Startups, Patient Engagement

83% of patients willing to donate leftover blood samples to research

An independent study commissioned by startup iSpecimen has found that 83 percent of patients would allow the leftovers of their blood samples, drawn for clinical purposes, to be used for medical research.

Patients are getting more engaged in their care processes, which has led to an interesting new trend: We’re now seeing a more philanthropic patient.

But not just in terms of donating dollars: Patients are willing to participate more and more in research, as Boston startup iSpecimen has found in an interesting independent analysis of patients participate in medical research.

“The driving force behind this is for us to figure out, do patients really want to give something of themselves for healthcare research?” iSpecimen CEO Christopher Ianelli said in a phone interview.

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Specifically, iSpecimen surveyed 400 adults on how willing they’d be to allow their remnant clinical specimens to be used in medical research. That is, when hospitals draw blood samples for patient testing, often some of the vials go unused and are discarded. iSpecimen surveyed how many patients would be willing to donate these extras to science.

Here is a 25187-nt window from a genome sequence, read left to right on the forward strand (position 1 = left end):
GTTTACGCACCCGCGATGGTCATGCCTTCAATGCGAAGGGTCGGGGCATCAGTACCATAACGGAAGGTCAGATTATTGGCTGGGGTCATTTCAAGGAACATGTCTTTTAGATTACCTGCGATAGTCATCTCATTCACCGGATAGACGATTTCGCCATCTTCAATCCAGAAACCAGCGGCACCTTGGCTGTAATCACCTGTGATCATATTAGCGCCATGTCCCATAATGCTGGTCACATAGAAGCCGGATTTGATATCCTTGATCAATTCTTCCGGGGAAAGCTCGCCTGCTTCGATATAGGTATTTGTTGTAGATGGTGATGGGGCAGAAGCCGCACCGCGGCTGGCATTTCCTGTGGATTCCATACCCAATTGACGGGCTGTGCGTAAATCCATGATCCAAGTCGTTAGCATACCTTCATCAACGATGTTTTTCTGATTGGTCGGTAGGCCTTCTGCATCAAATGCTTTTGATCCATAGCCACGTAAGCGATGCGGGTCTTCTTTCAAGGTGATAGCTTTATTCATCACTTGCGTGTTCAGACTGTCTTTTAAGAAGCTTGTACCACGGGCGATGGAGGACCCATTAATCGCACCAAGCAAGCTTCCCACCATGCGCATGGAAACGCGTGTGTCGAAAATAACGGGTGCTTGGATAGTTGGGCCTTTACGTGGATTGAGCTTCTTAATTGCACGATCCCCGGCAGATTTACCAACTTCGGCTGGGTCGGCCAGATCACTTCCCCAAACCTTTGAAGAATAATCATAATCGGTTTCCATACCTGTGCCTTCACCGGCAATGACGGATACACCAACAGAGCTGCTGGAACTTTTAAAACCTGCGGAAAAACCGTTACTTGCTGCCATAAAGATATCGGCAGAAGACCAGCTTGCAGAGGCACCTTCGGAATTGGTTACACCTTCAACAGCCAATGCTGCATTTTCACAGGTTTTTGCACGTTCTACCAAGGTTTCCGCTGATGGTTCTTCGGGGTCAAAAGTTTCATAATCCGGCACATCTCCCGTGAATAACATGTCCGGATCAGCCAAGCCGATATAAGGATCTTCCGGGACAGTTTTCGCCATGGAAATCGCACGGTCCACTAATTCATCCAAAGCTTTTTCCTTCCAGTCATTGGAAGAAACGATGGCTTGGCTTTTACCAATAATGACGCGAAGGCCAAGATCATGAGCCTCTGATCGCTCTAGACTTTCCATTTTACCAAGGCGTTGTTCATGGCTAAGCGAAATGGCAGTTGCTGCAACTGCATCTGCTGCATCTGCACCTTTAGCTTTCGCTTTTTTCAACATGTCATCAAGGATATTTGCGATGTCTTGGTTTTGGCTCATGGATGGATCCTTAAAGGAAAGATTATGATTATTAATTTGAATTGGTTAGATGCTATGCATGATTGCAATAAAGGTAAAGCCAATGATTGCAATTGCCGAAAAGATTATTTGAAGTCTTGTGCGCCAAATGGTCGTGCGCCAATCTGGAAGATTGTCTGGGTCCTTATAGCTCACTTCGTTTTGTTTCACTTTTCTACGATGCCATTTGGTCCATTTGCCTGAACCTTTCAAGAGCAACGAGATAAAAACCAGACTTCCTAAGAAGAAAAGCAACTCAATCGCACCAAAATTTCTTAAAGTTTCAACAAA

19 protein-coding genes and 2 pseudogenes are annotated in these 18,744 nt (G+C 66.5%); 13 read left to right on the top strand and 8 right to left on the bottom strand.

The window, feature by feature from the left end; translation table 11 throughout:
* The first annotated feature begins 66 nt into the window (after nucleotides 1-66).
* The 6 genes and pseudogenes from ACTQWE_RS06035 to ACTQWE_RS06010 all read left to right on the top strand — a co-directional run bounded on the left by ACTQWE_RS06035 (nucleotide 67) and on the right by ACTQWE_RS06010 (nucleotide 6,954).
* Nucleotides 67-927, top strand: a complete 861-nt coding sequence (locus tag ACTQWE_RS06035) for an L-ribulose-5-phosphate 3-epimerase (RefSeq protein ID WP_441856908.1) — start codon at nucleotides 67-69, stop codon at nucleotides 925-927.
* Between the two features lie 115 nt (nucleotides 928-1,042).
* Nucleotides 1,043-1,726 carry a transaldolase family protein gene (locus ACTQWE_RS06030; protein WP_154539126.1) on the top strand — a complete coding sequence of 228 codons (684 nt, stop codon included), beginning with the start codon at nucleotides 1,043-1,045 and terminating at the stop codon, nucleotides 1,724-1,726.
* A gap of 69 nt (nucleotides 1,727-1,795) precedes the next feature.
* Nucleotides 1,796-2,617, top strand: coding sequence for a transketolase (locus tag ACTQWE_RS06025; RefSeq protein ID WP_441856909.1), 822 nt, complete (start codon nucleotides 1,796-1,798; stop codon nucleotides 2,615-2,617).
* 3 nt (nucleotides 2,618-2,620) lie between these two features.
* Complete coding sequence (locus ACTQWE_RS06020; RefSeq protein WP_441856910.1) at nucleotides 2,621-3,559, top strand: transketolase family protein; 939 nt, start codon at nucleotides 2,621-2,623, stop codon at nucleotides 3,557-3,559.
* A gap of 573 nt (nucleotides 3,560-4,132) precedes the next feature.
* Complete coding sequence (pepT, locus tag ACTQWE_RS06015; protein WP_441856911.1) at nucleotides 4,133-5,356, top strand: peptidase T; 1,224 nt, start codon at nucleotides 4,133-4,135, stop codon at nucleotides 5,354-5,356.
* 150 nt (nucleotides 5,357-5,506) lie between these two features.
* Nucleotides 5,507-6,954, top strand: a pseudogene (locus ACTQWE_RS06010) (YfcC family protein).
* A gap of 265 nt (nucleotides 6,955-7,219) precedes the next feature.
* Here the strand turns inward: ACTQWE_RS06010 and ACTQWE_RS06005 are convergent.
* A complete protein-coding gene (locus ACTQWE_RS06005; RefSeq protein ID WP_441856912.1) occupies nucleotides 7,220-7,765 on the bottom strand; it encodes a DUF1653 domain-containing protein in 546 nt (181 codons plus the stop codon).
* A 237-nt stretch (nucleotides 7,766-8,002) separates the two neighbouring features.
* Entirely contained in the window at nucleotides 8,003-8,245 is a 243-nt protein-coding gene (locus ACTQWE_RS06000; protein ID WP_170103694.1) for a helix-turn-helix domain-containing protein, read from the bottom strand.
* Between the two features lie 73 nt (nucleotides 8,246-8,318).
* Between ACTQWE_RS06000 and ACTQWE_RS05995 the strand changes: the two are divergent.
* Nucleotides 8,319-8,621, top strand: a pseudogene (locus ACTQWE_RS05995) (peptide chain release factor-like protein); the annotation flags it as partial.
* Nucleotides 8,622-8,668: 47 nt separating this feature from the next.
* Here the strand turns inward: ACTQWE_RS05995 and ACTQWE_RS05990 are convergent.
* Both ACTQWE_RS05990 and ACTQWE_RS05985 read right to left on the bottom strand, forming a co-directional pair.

The study found that 83 percent of Americans would allow their de-identified clinical remnants, and associated data, for medical research. Also, notably, 65 percent would consent to an extra vial of blood to be drawn exclusively for research purposes. Here’s how the breakdown looks:

There were a few concerns among patients, however: They were worried over who might actually profit from their sample donation, and of accidental identity breach.

Chicago market research firm Lab42 created a survey that was balanced to the U.S. population in terms of gender, age, income and ethnicity.

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A Deep-dive Into Specialty Pharma

A specialty drug is a class of prescription medications used to treat complex, chronic or rare medical conditions. Although this classification was originally intended to define the treatment of rare, also termed “orphan” diseases, affecting fewer than 200,000 people in the US, more recently, specialty drugs have emerged as the cornerstone of treatment for chronic and complex diseases such as cancer, autoimmune conditions, diabetes, hepatitis C, and HIV/AIDS.

iSpecimen wrote this white paper, of course, because it’s is building a sort of next-gen version of biobanking: iSpecimen sources unused clinical samples, storing all of their associated health data on the cloud, and then doles it out to researchers on demand. It doesn’t store samples like a typical repository, but creates incentives for hospitals to do so – and then works as a middleman to get these blood, urine and other such samples to the researchers.

So, clearly, knowledge that patients are willing to donate these samples validates iSpecimen’s very existence. However, many other companies are taking a similar approach to patient philanthropy: Take DNA sequencing company 23andMe which, on top of providing ancestry and basic health data from genetic screens, is now polling its customers on their health records. The idea here, also, is to repurpose samples for medical science.

In the case of blood draws, looks like patients are pretty willing.

[Image courtesy of Flickr user Rosemary]